by egpat 05 Jun 2019
We are in a world equipped with electromagnetic spectrum consisting different types of electromagnetic radiation each related to our life at any one moment. For instance, we are all able to see and live because of visible radiation, we can’t imagine life without it. We use ultra-violet radiation for getting purification of water.
Each electromagnetic radiation can be characterized by its frequency or wavelength. Of course each EMR will have its own electronic energy specifically. The collection of all these different types of electromagnetic radiation is collectively known as electromagnetic spectrum.
Even we can differentiate different types of electromagnetic radiation by their frequency or wave length, we can’t lay exact boundary between different types of radiation and often they overlap with each other.
Here we will go with discussion of how EM spectrum occupies significant role in our day to day life.
This is the highest form of the electromagnetic radiation within the EM spectrum. These high energy beam are highly harmful and when they fall on the living system they can cause damage to nucleus in the cell. This may result in genetic mutations and subsequent unwanted reactions.
First we start with X-rays. These are highest energy electromagnetic radiation and when they fall on the matter they produce nuclear transitions. Since these are highly energetic radiation they can pass through our skin and muscles but not through the bones. Hence X-radiation can used for diagnostic purpose for detecting structural changes of bones and joints.
Is there any other role?
Defineitely, we have one more important application of x-radiation in analysis of compounds. X-ray fluorescence can be used for estimation of the compounds.
X-ray diffraction is another technique where X-radiation is allowed to fall on a target and diffraction pattern is studied to estimate the interatomic distances in the molecule. That’s why X-ray diffraction pattern sometimes considered as finger print spectra.
Next to X-radiation, UV radiation occupies its place within EM spectrum. It normally ranges from 10 nm to 400 nm. For practical purpose, this range can be further divided into two regions.
Vacuum UV region is from 10 nm to 200 nm whereas normal UV region is from 200 nm to 400 nm.
Note: Normal UV region is sometimes considered from 180 nm to 360 nm. But for better classification, we can consider it from 200 to 400 nm.
Vacuum UV region is not suitable for analytical purpose and many of the solvent used in spectroscopy absorb radiation within this region.
Normal UV region is widely used for both qualitative and quantitative purpose and it is often combined with visible region to produce UV-visible spectroscopy.
UV radiation has a quite important in sterilization of industrial equipment. It is an ionizing radiation that can cause nuclear damage in the micro organisms hence used for sterilization. Another advantage of UV radiation compared with chemical sterilization is that it can be irradiated to the inner parts of equipment where chemicals can’t have full access for effective sterilization.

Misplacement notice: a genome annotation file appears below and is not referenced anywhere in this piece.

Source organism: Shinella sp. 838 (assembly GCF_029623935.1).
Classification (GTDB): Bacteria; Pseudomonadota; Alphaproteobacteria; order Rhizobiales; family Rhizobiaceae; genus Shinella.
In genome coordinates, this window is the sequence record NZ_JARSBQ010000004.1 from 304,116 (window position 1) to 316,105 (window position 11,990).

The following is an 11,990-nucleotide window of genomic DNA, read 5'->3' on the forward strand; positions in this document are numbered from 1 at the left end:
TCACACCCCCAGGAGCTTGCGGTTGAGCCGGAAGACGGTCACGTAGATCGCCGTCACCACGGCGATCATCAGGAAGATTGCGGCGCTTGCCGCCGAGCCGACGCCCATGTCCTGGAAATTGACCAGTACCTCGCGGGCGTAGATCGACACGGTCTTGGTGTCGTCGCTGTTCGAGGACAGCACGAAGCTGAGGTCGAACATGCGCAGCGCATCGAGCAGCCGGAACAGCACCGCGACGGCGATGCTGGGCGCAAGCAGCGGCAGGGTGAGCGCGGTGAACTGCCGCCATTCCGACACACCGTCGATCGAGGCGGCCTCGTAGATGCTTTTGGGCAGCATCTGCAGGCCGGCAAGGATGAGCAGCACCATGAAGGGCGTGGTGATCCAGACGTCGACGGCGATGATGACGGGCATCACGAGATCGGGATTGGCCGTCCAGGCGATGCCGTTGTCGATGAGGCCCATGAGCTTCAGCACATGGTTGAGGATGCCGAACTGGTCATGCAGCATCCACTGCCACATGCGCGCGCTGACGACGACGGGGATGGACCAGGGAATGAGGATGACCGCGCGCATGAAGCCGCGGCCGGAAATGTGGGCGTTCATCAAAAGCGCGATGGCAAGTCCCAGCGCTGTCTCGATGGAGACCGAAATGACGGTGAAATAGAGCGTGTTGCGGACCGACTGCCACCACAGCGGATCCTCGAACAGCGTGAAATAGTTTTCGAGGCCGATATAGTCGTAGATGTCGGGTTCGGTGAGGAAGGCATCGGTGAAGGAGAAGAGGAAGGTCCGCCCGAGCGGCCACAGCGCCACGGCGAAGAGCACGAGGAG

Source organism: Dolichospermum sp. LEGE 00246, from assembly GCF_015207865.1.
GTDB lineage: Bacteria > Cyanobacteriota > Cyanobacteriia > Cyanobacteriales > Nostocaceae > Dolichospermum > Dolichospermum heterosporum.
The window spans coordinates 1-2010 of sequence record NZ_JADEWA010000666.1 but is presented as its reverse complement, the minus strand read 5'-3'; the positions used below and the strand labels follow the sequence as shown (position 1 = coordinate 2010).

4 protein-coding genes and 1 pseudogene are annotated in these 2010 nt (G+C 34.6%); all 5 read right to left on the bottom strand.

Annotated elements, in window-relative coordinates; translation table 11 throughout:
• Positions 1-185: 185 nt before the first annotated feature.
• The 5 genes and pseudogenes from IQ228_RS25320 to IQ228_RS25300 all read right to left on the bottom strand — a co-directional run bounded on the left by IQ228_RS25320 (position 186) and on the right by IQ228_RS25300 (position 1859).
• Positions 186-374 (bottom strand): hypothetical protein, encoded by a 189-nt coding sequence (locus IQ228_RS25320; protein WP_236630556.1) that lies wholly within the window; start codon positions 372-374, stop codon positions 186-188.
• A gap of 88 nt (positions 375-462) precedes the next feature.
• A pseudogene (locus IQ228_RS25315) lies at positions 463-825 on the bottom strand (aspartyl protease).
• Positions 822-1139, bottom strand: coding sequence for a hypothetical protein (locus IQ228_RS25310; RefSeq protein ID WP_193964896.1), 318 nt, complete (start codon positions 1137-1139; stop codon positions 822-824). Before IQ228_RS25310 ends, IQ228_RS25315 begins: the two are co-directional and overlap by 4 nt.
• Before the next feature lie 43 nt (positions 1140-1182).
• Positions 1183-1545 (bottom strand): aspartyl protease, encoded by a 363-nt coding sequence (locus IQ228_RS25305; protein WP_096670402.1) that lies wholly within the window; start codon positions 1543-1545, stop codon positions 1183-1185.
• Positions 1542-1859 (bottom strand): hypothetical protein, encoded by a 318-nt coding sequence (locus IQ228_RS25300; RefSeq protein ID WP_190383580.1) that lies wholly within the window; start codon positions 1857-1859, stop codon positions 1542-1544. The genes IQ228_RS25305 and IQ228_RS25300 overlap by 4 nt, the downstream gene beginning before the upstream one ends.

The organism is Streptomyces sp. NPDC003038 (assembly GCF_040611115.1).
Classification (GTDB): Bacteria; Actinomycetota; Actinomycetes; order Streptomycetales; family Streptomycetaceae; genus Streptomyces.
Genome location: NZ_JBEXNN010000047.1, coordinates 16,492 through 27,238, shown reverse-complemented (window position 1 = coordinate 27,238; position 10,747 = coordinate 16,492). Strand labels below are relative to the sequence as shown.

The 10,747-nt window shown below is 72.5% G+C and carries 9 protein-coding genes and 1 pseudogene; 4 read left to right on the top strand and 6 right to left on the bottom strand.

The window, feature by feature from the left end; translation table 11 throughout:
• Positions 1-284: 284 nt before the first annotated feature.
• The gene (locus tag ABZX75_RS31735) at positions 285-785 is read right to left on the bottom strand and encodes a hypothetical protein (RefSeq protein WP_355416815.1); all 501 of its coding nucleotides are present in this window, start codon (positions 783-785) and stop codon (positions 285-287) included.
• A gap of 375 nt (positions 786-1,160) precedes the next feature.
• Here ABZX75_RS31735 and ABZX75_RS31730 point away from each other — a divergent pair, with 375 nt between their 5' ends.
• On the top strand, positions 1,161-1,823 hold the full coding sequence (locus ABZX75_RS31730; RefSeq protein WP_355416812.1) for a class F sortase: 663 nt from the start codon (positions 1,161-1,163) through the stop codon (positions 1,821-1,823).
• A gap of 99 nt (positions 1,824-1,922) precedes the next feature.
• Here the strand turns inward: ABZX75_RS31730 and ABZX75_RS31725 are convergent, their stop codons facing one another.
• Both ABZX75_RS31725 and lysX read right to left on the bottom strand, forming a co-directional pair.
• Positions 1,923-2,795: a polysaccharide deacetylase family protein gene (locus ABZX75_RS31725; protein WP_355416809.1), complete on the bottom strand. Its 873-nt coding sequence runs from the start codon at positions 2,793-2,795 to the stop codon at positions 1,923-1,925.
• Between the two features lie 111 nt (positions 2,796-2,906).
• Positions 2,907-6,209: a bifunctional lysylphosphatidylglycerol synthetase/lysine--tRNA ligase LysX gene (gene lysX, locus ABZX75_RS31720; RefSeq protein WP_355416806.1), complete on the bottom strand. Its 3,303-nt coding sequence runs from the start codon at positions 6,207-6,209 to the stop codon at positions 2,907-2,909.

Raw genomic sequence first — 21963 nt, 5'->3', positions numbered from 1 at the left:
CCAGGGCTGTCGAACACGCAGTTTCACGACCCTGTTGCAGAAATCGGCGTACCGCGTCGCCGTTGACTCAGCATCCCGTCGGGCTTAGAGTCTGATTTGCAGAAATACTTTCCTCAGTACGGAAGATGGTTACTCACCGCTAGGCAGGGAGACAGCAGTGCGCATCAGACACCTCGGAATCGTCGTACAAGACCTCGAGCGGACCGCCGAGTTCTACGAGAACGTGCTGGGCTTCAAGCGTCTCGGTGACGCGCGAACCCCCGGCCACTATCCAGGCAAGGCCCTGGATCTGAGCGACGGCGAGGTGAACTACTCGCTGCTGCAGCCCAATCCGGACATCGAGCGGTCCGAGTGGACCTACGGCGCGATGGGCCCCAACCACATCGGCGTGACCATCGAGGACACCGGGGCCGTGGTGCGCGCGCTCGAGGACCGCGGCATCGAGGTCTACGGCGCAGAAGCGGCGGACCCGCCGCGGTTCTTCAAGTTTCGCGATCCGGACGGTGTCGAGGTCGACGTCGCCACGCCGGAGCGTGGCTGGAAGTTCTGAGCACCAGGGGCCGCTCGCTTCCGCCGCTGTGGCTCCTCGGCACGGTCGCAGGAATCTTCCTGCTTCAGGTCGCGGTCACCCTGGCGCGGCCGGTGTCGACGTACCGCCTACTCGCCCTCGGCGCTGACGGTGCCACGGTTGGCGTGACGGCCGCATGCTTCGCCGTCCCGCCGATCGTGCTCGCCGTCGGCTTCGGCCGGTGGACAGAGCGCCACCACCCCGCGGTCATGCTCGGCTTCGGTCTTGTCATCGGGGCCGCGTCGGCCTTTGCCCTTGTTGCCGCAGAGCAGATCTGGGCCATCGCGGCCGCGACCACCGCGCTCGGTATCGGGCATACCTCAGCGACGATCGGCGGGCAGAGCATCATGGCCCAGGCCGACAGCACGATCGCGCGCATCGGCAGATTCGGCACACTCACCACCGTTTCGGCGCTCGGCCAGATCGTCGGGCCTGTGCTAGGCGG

UV radiation can also be used for purification of water, generally reverse osmosis is combined with UV radiation to decrease the microbial load in the water.
Nothing to say more about this as we read, see, walk, live only with the help of this radiation. Even colours of our life depend on visible radiation. This ranges from 400 nm to 800 nm.
As you know tungsten lamps, CFL lamps and LEDs all emit visible radiation bringing our daily activities smooth and colourful.
Interestingly, IR radiation ranges from 14000 cm-1 to 100 cm-1. This range can be further divided into three regions based on their interaction with matter.
As reflected in the name, near IR region is nearer to visible radiation. It ranges from 14000 cm-1 to 4000 cm-1. Mid IR region ranges from 4000 cm-1 to 400 cm-1 where as far IR region is from 400 cm-1 to 100 cm-1.
Among these, mid IR region is widely used for many of the analytical purpose such as identification of structure of new chemical compounds. It can also be used as finger print spectra to match with the standard IR plots and thereby identify the nature of the compound.
Microwaves are somewhat less energetic and they range from 0.1 mm to 1 mm. These radiation can be used in one of the technique called electron spin resonance (ESR) which is used to study the presence of unpaired electrons.
Again in our daily life we use microwave ovens for cooking and heating. Microwaves can also be used for drying of pharmaceutical ingredients.
These are lowest energy radiation that fall at bottom of the electromagnetic spectra table. Their wavelength fall above 1 mm and they are not sufficient to produce any electronic transitions when interact with matter.
But they can change the spin of a nucleus hence used in nuclear magnetic resonance (NMR) spectroscopy.
Can you guess where we use them in ordinary life?
Yes, these are responsible for transmission of signals locally to short distances as observed in radio channels.